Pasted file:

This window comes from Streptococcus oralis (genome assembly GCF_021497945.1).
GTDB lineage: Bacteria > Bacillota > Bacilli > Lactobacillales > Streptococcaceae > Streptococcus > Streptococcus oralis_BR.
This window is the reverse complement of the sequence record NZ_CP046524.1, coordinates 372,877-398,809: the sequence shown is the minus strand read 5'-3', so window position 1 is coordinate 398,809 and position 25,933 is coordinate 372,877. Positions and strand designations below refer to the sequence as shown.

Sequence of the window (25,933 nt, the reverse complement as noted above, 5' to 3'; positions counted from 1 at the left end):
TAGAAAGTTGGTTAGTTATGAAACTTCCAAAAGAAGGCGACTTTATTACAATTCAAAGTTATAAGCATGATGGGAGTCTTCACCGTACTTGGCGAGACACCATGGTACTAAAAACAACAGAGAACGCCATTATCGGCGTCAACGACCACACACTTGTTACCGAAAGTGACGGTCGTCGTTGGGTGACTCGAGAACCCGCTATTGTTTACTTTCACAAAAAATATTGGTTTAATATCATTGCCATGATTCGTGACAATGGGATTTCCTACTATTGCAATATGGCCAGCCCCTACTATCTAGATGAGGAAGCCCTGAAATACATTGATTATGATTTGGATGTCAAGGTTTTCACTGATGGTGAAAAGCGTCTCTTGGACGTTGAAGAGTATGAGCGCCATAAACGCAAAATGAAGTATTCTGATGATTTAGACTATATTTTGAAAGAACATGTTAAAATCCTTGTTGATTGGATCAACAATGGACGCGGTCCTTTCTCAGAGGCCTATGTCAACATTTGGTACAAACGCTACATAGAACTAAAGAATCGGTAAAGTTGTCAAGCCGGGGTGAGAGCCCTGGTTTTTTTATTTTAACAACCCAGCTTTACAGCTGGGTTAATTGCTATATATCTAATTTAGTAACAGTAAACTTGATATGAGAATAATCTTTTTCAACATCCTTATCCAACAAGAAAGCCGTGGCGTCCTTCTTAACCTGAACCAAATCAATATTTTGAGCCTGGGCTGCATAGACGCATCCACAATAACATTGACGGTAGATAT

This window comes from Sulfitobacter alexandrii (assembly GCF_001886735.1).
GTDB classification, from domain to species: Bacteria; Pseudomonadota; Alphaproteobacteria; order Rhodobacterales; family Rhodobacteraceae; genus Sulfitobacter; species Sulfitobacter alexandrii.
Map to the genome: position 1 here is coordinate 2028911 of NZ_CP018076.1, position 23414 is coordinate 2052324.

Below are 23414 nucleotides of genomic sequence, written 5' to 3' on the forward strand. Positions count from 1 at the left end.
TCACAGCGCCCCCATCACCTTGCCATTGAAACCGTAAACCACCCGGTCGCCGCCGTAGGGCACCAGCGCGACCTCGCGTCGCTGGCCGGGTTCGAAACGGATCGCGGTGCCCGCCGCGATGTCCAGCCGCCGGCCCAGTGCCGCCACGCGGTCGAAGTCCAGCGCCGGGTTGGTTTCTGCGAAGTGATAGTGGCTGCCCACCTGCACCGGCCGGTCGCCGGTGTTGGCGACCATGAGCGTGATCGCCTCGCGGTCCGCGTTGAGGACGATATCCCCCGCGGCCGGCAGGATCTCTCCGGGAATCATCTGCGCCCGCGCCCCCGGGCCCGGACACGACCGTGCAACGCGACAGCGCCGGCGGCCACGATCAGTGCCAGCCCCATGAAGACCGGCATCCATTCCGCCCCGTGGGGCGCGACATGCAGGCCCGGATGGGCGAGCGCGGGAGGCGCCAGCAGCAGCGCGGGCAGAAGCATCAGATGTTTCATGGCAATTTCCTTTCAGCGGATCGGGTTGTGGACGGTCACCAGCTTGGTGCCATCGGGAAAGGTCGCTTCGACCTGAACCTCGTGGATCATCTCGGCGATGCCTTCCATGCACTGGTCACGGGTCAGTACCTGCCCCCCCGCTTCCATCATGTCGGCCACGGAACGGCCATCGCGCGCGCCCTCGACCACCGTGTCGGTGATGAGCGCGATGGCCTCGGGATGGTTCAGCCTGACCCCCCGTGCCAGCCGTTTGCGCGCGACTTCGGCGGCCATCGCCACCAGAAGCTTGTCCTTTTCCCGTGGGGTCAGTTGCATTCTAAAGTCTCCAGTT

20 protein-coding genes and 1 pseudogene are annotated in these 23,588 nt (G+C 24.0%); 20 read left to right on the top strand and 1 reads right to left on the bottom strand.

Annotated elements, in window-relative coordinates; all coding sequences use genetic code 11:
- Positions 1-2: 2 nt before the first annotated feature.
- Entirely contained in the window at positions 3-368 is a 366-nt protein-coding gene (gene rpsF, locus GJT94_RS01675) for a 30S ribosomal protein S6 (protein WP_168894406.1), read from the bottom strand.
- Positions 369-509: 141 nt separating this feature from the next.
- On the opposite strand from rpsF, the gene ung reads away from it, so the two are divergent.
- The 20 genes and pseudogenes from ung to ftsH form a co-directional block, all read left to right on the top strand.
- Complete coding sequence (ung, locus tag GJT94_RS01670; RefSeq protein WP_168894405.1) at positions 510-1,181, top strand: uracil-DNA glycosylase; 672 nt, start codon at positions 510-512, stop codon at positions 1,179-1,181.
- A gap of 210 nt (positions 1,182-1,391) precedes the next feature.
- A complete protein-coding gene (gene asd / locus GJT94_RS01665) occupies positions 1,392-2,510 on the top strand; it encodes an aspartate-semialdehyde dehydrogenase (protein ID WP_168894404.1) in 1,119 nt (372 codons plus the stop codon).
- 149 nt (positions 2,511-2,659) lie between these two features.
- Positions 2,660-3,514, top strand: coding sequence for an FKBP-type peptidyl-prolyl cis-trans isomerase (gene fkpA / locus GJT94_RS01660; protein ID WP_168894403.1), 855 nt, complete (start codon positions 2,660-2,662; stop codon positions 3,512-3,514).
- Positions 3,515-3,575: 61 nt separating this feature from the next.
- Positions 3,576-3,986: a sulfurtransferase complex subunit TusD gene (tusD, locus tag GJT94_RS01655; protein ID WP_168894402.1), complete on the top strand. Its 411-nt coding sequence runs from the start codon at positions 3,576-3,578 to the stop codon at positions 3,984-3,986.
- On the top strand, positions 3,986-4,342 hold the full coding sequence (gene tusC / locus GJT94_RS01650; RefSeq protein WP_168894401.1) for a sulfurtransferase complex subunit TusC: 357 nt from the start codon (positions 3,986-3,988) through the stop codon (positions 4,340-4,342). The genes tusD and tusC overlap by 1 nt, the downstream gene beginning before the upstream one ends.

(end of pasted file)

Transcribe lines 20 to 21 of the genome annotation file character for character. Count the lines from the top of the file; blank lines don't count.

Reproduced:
- A complete protein-coding gene (gene asd / locus GJT94_RS01665) occupies positions 1,392-2,510 on the top strand; it encodes an aspartate-semialdehyde dehydrogenase (protein ID WP_168894404.1) in 1,119 nt (372 codons plus the stop codon).
- 149 nt (positions 2,511-2,659) lie between these two features.